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FOR IMMEDIATE RELEASE

For More Information Contact:
Rob Ranieri, 772-781-1222
info@keepmartinbeautiful.org

Volunteers needed to participate in coastal reforestation campaign for The Reclamation Project of the Treasure Coast

Stuart, Fla. (October 10, 2009) Natural resources are vital to the economy and quality of life in Martin County and the Treasure Coast. Martin County residents can play a role in helping to restore our most treasured natural resource-our river-through The Reclamation Project of the Treasure Coast.

The Reclamation Project, conceived by Miami artist Xavier Cortada, is the first ecoart project to be exhibited on the Treasure Coast. It involves the collection, exhibit and planting of mangrove seedlings in the Indian River Lagoon, not far from the oyster restoration project currently underway in the St. Lucie Estuary. The presence of mangroves in the water is beneficial in many ways, from serving as a filter for upland runoff to helping stabilize shorelines. Mangrove forests also provide important breeding, nursery and feeding areas for a variety of marine life, including endangered and threatened species.

While The Reclamation Project is a separate effort from Martin County’s Oyster Restoration Project, the two initiatives share common goals. "Both projects are working to improve the health of our estuarine systems by restoring historic filtering and breeding habitat,” Martin County Coastal Engineer Kathy Fitzpatrick said. “We are grateful to all of the community partners who are helping to move these initiatives forward."

Mangrove restoration efforts begin on Saturday, October 10, 2009 at 8:30 a.m. with the project’s first crop of red mangrove seedlings being planted at two locations - the Florida Oceanographic Coastal Center and Joe’s River Park - both on Hutchinson Island. In addition to the plantings, volunteers will be collecting new mangrove seeds from the river’s edge at the Jensen Beach Causeway and the Florida Oceanographic Coastal Center, to be nurtured and planted next fall as part of the annual coastal reforestation campaign of The Reclamation Project – Treasure Coast.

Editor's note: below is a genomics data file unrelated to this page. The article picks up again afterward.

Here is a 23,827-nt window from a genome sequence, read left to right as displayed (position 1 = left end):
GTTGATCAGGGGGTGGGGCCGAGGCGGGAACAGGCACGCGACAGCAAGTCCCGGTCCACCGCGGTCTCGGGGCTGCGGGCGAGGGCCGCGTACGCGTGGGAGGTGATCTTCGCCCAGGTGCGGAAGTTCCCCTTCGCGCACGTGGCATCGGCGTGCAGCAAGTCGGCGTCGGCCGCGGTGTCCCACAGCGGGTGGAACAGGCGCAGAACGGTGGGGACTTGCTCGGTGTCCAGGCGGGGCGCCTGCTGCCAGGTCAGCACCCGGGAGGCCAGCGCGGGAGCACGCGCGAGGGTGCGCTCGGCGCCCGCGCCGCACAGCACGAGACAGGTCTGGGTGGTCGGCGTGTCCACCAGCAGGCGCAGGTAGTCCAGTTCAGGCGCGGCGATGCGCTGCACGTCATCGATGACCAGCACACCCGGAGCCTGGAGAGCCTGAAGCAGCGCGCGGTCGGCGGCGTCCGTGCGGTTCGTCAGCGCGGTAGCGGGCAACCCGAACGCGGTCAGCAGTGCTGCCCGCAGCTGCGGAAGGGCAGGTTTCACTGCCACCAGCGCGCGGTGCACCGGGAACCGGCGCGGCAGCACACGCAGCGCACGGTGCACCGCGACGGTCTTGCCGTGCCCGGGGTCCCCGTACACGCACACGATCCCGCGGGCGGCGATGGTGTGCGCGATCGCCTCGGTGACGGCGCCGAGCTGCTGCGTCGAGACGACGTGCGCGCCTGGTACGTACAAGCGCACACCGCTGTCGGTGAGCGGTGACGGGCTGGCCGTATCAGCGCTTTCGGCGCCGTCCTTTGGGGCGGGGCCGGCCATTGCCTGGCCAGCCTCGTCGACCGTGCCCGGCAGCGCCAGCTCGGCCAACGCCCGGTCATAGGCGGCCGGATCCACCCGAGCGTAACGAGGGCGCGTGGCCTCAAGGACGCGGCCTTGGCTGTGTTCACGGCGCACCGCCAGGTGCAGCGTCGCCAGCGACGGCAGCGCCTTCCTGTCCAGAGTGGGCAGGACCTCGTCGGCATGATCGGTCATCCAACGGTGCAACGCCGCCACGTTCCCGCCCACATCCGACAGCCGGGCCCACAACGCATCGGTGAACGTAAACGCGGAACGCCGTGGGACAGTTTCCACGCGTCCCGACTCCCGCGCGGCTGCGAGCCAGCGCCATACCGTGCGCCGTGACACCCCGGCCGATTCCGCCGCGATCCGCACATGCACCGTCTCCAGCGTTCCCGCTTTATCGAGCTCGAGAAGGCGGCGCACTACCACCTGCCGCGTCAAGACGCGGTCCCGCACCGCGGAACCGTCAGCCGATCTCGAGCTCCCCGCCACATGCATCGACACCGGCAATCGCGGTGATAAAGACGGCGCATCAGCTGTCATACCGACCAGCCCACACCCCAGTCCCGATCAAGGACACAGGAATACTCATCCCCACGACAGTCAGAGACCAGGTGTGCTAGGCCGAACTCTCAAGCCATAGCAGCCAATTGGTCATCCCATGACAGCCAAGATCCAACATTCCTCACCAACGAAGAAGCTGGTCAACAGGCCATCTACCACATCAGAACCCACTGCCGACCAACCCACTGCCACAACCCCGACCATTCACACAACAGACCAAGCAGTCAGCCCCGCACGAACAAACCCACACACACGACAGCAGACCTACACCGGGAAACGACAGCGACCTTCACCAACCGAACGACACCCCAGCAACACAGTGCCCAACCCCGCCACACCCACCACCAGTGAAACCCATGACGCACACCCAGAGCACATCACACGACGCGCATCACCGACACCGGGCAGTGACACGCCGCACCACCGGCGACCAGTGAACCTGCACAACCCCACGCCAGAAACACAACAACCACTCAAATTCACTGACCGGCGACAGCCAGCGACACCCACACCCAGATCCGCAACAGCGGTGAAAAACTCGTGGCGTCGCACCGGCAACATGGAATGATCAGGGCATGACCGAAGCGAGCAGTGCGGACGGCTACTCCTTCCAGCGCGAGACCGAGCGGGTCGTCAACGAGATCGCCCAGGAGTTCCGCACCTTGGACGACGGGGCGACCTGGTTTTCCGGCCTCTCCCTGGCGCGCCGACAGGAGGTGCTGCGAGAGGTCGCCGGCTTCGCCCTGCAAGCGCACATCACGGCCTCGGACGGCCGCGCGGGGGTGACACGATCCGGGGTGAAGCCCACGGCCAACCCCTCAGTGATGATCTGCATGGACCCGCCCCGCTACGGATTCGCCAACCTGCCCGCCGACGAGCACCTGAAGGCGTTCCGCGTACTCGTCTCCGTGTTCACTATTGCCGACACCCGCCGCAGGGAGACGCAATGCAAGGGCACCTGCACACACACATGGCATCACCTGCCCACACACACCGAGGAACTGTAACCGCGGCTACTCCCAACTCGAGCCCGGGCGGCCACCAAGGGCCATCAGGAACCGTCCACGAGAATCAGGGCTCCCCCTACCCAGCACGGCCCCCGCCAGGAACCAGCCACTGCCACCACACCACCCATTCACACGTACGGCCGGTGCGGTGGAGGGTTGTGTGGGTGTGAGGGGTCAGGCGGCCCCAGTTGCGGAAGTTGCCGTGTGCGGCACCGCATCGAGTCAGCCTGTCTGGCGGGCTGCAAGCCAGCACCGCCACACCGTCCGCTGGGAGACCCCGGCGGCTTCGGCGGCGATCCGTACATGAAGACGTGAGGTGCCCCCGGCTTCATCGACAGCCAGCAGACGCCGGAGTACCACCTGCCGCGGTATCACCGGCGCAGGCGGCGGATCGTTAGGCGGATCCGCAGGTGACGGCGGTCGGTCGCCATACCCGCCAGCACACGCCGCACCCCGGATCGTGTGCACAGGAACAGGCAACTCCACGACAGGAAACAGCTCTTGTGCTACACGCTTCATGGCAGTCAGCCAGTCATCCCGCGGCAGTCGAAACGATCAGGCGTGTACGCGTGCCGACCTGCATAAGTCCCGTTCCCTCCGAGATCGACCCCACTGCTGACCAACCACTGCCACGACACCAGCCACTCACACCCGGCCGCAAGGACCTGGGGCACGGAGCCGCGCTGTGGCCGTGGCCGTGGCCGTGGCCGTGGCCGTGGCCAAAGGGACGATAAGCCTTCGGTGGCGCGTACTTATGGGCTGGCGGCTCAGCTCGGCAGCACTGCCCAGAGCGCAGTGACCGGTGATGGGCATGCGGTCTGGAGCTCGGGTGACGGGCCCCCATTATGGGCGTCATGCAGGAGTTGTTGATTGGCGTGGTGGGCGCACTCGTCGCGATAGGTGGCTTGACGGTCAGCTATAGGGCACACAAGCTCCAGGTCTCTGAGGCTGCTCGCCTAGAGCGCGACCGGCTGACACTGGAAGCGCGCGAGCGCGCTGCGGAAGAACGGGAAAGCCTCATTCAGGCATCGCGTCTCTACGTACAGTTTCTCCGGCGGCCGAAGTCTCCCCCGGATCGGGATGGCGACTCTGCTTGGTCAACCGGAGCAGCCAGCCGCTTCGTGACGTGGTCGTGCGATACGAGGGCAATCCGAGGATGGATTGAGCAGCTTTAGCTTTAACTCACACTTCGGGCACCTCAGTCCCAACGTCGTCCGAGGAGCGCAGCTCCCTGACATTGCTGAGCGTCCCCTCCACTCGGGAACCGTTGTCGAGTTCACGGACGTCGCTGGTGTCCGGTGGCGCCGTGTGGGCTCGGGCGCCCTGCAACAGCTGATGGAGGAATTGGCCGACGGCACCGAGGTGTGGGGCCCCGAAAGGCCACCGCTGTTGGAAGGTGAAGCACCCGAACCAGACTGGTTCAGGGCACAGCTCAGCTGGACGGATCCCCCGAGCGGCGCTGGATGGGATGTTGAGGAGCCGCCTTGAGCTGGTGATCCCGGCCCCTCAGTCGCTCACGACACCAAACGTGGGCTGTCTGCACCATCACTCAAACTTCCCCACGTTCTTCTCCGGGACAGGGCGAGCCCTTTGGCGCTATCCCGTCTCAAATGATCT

Once the seeds are collected, they will be in need of "foster care." Project organizers are hopeful that school groups, businesses, civic organizations will 'sponsor' for the mangrove seeds for a small fee. Caretakers are asked to nurture the seeds by keeping them in water until early next year when they will be prepared for the 2010 exhibits. "The funds generated will sustain the efforts of the project so that mangrove recovery on public lands can be an annual occurrence in Martin County," said Meg Whitmer, local Project Coordinator for The Reclamation Project - Treasure Coast.